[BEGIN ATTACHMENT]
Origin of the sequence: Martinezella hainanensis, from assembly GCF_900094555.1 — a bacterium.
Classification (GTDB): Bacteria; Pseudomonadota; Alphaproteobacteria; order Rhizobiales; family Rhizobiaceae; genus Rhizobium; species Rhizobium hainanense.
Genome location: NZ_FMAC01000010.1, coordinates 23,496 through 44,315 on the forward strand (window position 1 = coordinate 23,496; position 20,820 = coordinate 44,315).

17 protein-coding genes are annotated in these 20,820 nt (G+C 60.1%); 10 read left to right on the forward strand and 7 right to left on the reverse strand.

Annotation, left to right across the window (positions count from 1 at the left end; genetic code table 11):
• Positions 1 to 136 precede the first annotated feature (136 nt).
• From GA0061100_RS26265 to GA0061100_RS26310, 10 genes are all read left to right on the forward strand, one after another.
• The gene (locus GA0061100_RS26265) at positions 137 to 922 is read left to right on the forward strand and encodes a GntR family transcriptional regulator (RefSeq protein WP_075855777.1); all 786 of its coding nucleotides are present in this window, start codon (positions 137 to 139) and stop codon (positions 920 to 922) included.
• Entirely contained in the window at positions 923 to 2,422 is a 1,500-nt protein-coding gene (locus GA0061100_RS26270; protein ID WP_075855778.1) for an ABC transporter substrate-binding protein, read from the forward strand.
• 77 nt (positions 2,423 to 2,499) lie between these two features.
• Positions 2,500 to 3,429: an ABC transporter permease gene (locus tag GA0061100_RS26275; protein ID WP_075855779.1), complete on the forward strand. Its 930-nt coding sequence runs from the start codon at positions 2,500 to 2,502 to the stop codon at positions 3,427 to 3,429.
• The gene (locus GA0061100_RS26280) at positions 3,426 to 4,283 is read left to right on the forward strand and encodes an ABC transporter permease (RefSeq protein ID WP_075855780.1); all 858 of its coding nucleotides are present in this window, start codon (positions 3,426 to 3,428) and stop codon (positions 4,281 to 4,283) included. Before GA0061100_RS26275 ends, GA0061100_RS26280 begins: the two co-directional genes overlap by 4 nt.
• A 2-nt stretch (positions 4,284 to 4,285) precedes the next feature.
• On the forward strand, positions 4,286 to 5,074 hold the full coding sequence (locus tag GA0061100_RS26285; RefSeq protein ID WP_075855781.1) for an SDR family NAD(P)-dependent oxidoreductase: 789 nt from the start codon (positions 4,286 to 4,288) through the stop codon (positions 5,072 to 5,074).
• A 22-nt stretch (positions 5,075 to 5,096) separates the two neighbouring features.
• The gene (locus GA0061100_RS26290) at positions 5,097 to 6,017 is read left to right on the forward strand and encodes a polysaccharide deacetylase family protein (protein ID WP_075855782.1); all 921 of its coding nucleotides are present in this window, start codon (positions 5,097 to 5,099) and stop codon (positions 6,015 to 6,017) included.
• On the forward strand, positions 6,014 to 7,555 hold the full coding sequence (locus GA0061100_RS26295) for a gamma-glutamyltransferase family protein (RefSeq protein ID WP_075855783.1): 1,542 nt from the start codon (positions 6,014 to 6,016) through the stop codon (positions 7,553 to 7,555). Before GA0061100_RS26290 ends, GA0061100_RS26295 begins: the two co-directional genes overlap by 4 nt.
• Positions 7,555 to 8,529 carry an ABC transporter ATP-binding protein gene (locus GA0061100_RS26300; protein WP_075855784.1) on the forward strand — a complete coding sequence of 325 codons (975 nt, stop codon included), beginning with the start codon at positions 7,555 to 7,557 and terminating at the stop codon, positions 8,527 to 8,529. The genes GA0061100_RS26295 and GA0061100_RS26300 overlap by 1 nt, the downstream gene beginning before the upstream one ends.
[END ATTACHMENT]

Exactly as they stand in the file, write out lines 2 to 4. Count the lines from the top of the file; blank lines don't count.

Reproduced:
Classification (GTDB): Bacteria; Pseudomonadota; Alphaproteobacteria; order Rhizobiales; family Rhizobiaceae; genus Rhizobium; species Rhizobium hainanense.
Genome location: NZ_FMAC01000010.1, coordinates 23,496 through 44,315 on the forward strand (window position 1 = coordinate 23,496; position 20,820 = coordinate 44,315).

17 protein-coding genes are annotated in these 20,820 nt (G+C 60.1%); 10 read left to right on the forward strand and 7 right to left on the reverse strand.